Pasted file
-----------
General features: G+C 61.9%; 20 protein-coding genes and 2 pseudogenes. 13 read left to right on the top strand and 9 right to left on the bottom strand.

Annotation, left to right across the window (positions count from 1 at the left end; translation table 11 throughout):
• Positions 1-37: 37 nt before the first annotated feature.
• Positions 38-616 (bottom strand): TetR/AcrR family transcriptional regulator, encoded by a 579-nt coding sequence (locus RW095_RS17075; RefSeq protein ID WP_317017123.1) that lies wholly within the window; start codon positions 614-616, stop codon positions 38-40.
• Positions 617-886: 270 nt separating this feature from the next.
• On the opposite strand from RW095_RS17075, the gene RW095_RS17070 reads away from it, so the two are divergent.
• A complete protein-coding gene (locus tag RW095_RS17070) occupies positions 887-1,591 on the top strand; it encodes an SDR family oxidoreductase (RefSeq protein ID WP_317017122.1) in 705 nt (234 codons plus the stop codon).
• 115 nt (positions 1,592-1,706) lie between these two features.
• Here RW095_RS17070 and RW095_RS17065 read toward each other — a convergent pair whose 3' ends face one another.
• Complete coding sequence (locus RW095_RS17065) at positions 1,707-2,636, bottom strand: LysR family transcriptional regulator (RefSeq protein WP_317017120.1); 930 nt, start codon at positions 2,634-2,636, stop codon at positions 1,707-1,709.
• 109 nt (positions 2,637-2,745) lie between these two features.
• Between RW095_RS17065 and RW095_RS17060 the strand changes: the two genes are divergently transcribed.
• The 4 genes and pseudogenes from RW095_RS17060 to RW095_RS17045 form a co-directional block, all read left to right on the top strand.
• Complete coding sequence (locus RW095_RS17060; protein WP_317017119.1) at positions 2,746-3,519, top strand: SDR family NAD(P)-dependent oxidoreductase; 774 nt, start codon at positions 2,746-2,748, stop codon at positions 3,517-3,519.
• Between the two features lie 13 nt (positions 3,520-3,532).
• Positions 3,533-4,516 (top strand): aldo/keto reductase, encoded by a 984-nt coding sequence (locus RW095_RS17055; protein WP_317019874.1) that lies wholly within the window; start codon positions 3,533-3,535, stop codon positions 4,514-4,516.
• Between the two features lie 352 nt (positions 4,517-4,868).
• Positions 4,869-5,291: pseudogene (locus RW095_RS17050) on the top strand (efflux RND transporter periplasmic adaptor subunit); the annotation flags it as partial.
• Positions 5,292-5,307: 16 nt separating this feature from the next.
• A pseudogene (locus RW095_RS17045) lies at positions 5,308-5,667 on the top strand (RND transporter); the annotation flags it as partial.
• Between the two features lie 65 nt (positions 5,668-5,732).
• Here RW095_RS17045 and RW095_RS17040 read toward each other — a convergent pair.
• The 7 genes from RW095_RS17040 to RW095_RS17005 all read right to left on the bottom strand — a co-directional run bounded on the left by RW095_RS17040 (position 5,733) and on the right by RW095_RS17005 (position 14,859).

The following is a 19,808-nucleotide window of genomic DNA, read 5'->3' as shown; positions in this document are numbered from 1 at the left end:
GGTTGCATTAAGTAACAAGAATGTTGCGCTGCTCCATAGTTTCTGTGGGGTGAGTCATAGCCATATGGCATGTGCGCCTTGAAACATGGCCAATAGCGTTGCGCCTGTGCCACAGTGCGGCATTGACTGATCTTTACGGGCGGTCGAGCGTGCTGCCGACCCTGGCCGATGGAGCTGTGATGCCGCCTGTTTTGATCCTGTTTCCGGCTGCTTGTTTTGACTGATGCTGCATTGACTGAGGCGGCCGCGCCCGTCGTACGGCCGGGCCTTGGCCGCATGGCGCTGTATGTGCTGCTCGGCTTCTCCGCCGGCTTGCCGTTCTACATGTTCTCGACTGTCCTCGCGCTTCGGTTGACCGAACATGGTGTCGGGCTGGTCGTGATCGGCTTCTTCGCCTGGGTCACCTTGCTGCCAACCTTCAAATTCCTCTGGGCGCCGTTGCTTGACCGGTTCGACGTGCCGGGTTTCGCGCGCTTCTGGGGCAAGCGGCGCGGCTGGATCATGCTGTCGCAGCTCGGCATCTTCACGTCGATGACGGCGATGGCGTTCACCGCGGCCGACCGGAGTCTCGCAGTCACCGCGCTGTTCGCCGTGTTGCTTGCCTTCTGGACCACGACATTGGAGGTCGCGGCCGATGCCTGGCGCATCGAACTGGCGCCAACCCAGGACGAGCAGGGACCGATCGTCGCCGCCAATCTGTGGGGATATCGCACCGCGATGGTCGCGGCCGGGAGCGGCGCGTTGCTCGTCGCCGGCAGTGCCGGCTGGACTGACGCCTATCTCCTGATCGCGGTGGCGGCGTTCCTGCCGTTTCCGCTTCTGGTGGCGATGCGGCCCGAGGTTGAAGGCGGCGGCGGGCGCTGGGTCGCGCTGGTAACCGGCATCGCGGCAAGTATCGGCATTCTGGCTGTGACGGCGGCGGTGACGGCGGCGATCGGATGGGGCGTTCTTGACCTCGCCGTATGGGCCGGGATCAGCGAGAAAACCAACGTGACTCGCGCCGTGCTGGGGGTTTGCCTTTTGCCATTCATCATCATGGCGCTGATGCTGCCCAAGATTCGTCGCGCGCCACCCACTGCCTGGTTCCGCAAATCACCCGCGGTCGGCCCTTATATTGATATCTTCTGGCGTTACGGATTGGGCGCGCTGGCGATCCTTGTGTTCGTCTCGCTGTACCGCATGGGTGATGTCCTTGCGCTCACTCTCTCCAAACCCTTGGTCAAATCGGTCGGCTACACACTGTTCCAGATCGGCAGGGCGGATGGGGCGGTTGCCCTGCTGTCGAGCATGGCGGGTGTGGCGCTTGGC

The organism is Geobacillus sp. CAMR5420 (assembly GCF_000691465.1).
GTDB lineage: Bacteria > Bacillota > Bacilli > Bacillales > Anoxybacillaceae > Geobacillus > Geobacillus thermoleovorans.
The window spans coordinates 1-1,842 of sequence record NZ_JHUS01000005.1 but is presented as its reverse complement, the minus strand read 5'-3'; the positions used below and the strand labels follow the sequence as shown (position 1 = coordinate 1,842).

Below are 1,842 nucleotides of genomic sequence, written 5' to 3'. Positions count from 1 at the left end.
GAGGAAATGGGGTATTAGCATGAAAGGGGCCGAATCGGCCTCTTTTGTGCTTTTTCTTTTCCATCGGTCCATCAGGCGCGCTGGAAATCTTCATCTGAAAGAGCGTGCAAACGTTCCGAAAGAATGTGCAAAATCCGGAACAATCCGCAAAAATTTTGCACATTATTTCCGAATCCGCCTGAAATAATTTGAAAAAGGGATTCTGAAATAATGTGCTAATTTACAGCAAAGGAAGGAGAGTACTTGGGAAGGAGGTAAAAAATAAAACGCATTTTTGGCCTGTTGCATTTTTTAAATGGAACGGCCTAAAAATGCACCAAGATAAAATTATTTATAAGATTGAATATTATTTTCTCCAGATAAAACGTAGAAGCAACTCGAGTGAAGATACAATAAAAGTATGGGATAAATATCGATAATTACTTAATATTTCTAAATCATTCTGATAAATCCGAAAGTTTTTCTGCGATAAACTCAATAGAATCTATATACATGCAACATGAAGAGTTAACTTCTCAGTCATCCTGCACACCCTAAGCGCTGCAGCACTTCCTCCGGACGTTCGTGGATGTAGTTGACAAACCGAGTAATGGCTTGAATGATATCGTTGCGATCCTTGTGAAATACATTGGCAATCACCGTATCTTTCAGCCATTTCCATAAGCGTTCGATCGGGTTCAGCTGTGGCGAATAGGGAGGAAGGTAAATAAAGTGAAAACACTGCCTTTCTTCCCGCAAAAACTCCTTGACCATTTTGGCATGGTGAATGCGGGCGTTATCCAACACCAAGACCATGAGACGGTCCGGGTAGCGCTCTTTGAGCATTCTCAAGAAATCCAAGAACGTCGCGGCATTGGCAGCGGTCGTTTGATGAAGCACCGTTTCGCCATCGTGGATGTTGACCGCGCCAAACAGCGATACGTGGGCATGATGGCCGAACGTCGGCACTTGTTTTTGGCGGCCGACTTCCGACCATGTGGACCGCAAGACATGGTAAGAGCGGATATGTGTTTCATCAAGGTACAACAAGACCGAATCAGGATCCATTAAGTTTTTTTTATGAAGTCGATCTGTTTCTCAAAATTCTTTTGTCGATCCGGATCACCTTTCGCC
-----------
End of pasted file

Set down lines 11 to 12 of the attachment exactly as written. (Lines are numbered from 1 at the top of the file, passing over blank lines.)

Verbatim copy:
• 109 nt (positions 2,637-2,745) lie between these two features.
• Between RW095_RS17065 and RW095_RS17060 the strand changes: the two genes are divergently transcribed.